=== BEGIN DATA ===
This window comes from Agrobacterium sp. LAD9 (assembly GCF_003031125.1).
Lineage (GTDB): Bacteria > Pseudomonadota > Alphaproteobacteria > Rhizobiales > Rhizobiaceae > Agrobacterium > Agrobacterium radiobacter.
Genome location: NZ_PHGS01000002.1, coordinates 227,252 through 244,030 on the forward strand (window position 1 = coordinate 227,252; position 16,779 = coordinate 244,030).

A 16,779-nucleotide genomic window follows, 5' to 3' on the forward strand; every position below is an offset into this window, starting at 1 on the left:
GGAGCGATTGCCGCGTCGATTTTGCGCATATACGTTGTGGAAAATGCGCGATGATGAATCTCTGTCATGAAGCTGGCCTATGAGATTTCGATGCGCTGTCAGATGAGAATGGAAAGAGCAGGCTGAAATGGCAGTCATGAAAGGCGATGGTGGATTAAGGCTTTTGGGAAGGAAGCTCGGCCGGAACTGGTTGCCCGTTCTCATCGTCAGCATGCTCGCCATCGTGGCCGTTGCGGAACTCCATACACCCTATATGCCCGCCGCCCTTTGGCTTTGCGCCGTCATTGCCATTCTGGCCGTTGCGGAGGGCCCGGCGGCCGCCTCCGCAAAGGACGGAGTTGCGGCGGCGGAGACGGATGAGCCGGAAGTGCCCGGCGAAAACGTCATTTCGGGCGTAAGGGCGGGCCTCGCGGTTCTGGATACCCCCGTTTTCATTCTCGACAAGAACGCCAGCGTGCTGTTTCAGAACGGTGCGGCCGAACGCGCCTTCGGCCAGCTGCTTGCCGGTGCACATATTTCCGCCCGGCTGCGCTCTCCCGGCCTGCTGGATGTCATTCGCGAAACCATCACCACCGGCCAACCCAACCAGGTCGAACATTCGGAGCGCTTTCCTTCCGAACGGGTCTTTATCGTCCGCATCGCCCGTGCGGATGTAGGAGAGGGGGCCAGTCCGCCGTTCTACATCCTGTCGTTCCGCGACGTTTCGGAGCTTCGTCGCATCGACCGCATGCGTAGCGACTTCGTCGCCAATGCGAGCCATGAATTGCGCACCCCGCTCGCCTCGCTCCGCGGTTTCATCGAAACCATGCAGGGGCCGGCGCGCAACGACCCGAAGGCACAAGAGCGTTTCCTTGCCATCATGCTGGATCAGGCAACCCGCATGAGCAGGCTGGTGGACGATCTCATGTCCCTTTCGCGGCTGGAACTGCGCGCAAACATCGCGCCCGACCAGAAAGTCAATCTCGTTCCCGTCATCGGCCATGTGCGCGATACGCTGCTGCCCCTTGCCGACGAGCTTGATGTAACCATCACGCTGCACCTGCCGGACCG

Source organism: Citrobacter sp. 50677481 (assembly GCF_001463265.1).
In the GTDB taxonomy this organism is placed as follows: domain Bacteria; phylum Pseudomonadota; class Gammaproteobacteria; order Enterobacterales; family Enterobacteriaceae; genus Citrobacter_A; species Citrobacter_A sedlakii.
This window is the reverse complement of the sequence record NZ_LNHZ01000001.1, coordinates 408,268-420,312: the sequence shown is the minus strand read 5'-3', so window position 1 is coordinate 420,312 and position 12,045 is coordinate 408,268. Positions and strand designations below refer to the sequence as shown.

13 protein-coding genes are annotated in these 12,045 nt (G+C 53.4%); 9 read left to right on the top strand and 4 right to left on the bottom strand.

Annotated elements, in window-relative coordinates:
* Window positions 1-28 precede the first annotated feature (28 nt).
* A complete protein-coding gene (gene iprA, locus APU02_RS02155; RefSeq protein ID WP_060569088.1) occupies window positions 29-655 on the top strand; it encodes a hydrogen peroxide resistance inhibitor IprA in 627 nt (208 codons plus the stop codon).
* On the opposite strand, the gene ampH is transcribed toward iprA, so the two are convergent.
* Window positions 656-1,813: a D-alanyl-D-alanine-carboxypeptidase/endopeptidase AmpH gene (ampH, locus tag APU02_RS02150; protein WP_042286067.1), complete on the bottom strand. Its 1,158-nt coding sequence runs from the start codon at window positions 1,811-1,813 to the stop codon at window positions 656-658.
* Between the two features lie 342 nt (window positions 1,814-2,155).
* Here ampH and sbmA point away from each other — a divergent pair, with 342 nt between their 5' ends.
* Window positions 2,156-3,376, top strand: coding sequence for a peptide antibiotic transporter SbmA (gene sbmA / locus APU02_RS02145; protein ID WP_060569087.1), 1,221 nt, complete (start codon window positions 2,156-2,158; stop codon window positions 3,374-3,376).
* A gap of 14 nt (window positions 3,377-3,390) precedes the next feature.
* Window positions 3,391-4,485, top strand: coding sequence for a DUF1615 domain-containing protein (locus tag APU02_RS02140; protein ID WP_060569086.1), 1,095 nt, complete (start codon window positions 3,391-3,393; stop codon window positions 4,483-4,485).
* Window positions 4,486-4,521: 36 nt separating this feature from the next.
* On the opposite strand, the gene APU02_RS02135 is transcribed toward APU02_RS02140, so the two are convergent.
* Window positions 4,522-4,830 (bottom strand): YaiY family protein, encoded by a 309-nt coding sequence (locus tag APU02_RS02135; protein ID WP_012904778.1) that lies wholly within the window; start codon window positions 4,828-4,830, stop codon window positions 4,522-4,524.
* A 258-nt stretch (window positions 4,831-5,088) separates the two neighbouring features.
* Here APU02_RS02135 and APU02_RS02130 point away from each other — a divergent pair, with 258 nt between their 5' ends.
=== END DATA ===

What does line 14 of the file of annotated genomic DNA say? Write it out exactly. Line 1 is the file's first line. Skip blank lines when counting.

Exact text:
* Window positions 656-1,813: a D-alanyl-D-alanine-carboxypeptidase/endopeptidase AmpH gene (ampH, locus tag APU02_RS02150; protein WP_042286067.1), complete on the bottom strand. Its 1,158-nt coding sequence runs from the start codon at window positions 1,811-1,813 to the stop codon at window positions 656-658.